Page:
In this post, we want to talk about language bias, what it is, why it matters, and how to avoid it.
Language is alive, it’s always developing and taking on new shapes. At the same time, it is a construct of the culture, time, and environment that it evolved and is being used in. When things change on the outside, it also has an effect on the way people communicate.
Yet, because language often moves slower than the circumstances around it, it can become outdated. One of the ways this shows is when language carries bias. That means using speech in a way that works against certain groups of people, portrays them in unflattering ways, ostracizes them, or creates and perpetuates stereotypes against them.
This doesn’t have to be intentional. It can simply be due to outdated terms and phrases because someone’s use of language hasn’t caught up with the times. However, even if done by accident, it’s not a good look. That’s why it’s a good idea to learn to avoid using language in a biased way, especially if you run a (multilingual) website and present yourself to a wide audience online.
To help you avoid the stumbling blocks of language bias and biased language, in this post we will provide help for recognizing them as well as practical tips and strategies to help you avoid using language in unflattering ways and foster more inclusive and objective communication.
What is Language Bias and Biased Language?
So, let’s talk about the elephant in the room: what exactly is language bias? While there are different definitions in different contexts, what we usually mean is using language divisively. It means communicating in a way that assigns unflattering characteristics to individuals and groups of people and splits people into an “in-group” and an “out-group”.
This happens through biased language. It means words and phrases that are exclusionary to others, treat one group better than another, or simply imply superiority and inferiority of different people.
As already established, this doesn’t have to be on purpose. It can simply be a matter of ignorance or unexamined language usage. However, it can lead to discrimination and prejudice, especially against marginalized groups. Let’s get into some examples to better understand.
Gender Biased Language
One of the most discussed forms of this phenomenon is gender-biased language. It is a subform of language bias based, as the name suggests, on language use that perpetuates certain stereotypes of genders or stresses superiority of one gender over the other.
This can be blatantly sexist, such as statements about typical male or female behavior or references to differences between men and women in ability, temperament, behavior, or occupation.
However, it can also be more subtle. For example, there are many languages that tend to promote a male/masculine-centric worldview in which the female/feminine is subordinate. Just look at these English words:
- to man the front desk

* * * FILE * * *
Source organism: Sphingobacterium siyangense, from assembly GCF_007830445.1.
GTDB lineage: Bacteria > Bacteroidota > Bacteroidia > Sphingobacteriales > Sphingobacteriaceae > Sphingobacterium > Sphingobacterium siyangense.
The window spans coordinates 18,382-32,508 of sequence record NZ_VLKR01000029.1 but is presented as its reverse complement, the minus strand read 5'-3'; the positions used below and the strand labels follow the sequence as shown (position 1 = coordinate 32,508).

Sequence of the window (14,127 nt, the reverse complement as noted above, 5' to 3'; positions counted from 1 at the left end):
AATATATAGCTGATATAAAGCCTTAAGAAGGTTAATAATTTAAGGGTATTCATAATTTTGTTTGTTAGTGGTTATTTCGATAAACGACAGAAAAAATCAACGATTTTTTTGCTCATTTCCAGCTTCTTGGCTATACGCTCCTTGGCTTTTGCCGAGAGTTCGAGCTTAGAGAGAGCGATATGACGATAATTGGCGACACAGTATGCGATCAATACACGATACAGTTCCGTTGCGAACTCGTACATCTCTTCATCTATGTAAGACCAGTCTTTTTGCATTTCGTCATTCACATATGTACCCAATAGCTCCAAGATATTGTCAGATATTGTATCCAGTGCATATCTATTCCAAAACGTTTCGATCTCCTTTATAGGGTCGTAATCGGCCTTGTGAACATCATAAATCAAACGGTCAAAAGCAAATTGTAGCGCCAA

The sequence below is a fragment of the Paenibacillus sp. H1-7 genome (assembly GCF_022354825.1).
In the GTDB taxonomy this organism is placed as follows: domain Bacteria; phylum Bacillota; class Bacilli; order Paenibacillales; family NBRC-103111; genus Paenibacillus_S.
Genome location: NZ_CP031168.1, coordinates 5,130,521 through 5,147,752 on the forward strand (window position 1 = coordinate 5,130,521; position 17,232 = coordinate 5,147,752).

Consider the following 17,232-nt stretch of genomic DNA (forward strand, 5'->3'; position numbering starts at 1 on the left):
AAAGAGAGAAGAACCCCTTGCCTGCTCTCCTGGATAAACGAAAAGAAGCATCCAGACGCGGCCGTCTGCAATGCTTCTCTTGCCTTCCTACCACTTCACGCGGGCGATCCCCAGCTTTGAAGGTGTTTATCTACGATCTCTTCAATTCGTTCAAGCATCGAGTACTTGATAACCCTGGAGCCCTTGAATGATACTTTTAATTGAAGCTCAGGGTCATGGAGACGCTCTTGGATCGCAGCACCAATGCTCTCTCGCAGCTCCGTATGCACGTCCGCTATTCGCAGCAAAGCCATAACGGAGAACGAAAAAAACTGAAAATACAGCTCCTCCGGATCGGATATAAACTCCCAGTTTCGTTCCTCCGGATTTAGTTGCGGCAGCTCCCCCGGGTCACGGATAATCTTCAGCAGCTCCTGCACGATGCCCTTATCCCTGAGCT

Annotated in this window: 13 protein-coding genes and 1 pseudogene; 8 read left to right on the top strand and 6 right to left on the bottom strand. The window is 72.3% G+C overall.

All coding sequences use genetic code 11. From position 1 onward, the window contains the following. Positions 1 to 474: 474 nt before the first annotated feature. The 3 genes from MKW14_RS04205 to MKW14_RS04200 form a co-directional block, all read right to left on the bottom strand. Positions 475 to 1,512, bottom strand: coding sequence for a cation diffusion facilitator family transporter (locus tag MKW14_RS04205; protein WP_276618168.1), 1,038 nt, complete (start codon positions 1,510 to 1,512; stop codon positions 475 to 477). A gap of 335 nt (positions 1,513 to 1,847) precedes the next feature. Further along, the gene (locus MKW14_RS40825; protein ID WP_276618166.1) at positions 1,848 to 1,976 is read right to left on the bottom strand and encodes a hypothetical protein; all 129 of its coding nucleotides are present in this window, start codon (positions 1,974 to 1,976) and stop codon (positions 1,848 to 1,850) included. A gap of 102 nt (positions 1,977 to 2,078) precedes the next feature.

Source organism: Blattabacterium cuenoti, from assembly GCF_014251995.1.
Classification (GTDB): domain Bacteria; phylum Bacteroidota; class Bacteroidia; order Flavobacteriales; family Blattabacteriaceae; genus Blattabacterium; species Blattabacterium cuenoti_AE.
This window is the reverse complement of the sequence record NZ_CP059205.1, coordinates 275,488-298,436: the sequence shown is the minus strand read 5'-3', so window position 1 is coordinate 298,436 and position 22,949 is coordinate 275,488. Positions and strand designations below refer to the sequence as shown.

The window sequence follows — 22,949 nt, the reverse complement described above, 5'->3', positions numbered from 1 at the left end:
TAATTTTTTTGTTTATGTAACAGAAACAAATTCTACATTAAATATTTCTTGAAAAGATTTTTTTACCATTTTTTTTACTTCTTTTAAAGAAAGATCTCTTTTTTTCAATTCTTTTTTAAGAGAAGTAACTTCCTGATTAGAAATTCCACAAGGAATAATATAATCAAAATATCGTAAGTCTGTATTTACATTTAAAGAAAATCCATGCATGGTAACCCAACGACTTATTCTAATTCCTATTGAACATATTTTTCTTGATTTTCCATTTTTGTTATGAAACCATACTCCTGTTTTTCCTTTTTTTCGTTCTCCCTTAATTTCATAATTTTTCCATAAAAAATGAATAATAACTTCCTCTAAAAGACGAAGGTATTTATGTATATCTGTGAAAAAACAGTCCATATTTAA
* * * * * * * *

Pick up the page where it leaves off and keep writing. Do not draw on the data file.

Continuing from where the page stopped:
- man hours
There are also plenty of words that make automatic assumptions about the gender of the person occupying certain roles or occupations:
- cleaning lady
In addition, the use of pronouns also can have a similar function:
- When a doctor prepares for surgery, he has to do his best to relax.
- A secretary’s job is to stay on top of her duties.
This issue can be even more pronounced in languages where nouns are gendered. For example, in German, until some years ago, it was common to use the male word to describe entire occupations or groups. These days, there is a much stronger effort to use more inclusive language in those instances.
Other Biased Language Examples
Gender-biased language is not the only way that bias finds its way into everyday speech. It can be biased against other groups of people as well.
One example here are obviously offensive and pejorative words like calling people “Micks”, “Japs”, or the n-word. Obviously, while this is biased language, in this case we have clearly crossed over into racist territory. When someone uses these kinds of words, most of the time it’s safe to assume that they know what they’re doing and are doing it on purpose.
Yet, as we have learned, biased language can also be more subtle. Plus, it can express bias because of other characteristics:
- Age — Calling older people “the elderly” or “the aged”.
- Ability or health status — Describing people with different abilities or health conditions as “wheelchair-bound” or “victims” of a disease.
- Sexual orientation and identity — Using terms like “homosexuals” or “the gays”.
- Religion — Referring to members of one religion as “fanatic” and to those of another as “devout”.
- Race and ethnicity — Using “blacklist” and “whitelist” instead of “blocked list” and “allowed list” in software solutions. This implies that “black” is somehow bad while “white” is good.
- Social class — Labeling people as “poor” or “lower class” to describe their socioeconomic status.
Why Is This a Problem?